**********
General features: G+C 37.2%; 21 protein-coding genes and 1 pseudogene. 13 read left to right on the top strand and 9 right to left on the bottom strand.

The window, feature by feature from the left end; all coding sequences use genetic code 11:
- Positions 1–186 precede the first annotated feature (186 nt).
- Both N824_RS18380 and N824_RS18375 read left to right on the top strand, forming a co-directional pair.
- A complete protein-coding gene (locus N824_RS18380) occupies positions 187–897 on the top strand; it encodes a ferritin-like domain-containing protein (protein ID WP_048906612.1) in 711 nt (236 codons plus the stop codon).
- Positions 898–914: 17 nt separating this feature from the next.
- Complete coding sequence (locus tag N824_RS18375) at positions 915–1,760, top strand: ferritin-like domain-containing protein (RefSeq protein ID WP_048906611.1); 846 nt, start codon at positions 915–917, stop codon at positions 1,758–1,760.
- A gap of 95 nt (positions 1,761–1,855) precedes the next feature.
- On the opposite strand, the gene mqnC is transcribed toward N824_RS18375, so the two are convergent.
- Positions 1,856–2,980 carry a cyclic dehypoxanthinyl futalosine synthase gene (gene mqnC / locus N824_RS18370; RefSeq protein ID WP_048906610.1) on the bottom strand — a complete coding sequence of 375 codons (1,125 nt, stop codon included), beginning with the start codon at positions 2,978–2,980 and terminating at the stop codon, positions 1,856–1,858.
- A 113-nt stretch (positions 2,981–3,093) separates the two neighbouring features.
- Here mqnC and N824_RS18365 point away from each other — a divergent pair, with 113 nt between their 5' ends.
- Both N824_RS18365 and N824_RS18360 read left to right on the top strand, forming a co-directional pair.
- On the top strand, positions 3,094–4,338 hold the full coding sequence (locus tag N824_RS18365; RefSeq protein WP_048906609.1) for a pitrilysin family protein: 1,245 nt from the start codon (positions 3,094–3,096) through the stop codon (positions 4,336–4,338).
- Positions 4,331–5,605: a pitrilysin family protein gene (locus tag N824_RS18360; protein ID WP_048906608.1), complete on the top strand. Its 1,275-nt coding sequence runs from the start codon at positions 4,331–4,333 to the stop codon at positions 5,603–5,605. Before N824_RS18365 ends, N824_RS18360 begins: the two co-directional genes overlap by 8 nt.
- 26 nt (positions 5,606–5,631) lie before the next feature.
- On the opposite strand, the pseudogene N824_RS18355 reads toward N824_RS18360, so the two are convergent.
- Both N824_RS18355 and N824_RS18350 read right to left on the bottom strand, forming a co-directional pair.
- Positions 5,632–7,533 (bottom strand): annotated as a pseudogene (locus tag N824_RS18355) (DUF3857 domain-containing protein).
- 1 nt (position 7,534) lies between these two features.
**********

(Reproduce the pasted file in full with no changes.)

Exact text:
General features: G+C 37.2%; 21 protein-coding genes and 1 pseudogene. 13 read left to right on the top strand and 9 right to left on the bottom strand.

The window, feature by feature from the left end; all coding sequences use genetic code 11:
- Positions 1–186 precede the first annotated feature (186 nt).
- Both N824_RS18380 and N824_RS18375 read left to right on the top strand, forming a co-directional pair.
- A complete protein-coding gene (locus N824_RS18380) occupies positions 187–897 on the top strand; it encodes a ferritin-like domain-containing protein (protein ID WP_048906612.1) in 711 nt (236 codons plus the stop codon).
- Positions 898–914: 17 nt separating this feature from the next.
- Complete coding sequence (locus tag N824_RS18375) at positions 915–1,760, top strand: ferritin-like domain-containing protein (RefSeq protein ID WP_048906611.1); 846 nt, start codon at positions 915–917, stop codon at positions 1,758–1,760.
- A gap of 95 nt (positions 1,761–1,855) precedes the next feature.
- On the opposite strand, the gene mqnC is transcribed toward N824_RS18375, so the two are convergent.
- Positions 1,856–2,980 carry a cyclic dehypoxanthinyl futalosine synthase gene (gene mqnC / locus N824_RS18370; RefSeq protein ID WP_048906610.1) on the bottom strand — a complete coding sequence of 375 codons (1,125 nt, stop codon included), beginning with the start codon at positions 2,978–2,980 and terminating at the stop codon, positions 1,856–1,858.
- A 113-nt stretch (positions 2,981–3,093) separates the two neighbouring features.
- Here mqnC and N824_RS18365 point away from each other — a divergent pair, with 113 nt between their 5' ends.
- Both N824_RS18365 and N824_RS18360 read left to right on the top strand, forming a co-directional pair.
- On the top strand, positions 3,094–4,338 hold the full coding sequence (locus tag N824_RS18365; RefSeq protein WP_048906609.1) for a pitrilysin family protein: 1,245 nt from the start codon (positions 3,094–3,096) through the stop codon (positions 4,336–4,338).
- Positions 4,331–5,605: a pitrilysin family protein gene (locus tag N824_RS18360; protein ID WP_048906608.1), complete on the top strand. Its 1,275-nt coding sequence runs from the start codon at positions 4,331–4,333 to the stop codon at positions 5,603–5,605. Before N824_RS18365 ends, N824_RS18360 begins: the two co-directional genes overlap by 8 nt.
- 26 nt (positions 5,606–5,631) lie before the next feature.
- On the opposite strand, the pseudogene N824_RS18355 reads toward N824_RS18360, so the two are convergent.
- Both N824_RS18355 and N824_RS18350 read right to left on the bottom strand, forming a co-directional pair.
- Positions 5,632–7,533 (bottom strand): annotated as a pseudogene (locus tag N824_RS18355) (DUF3857 domain-containing protein).
- 1 nt (position 7,534) lies between these two features.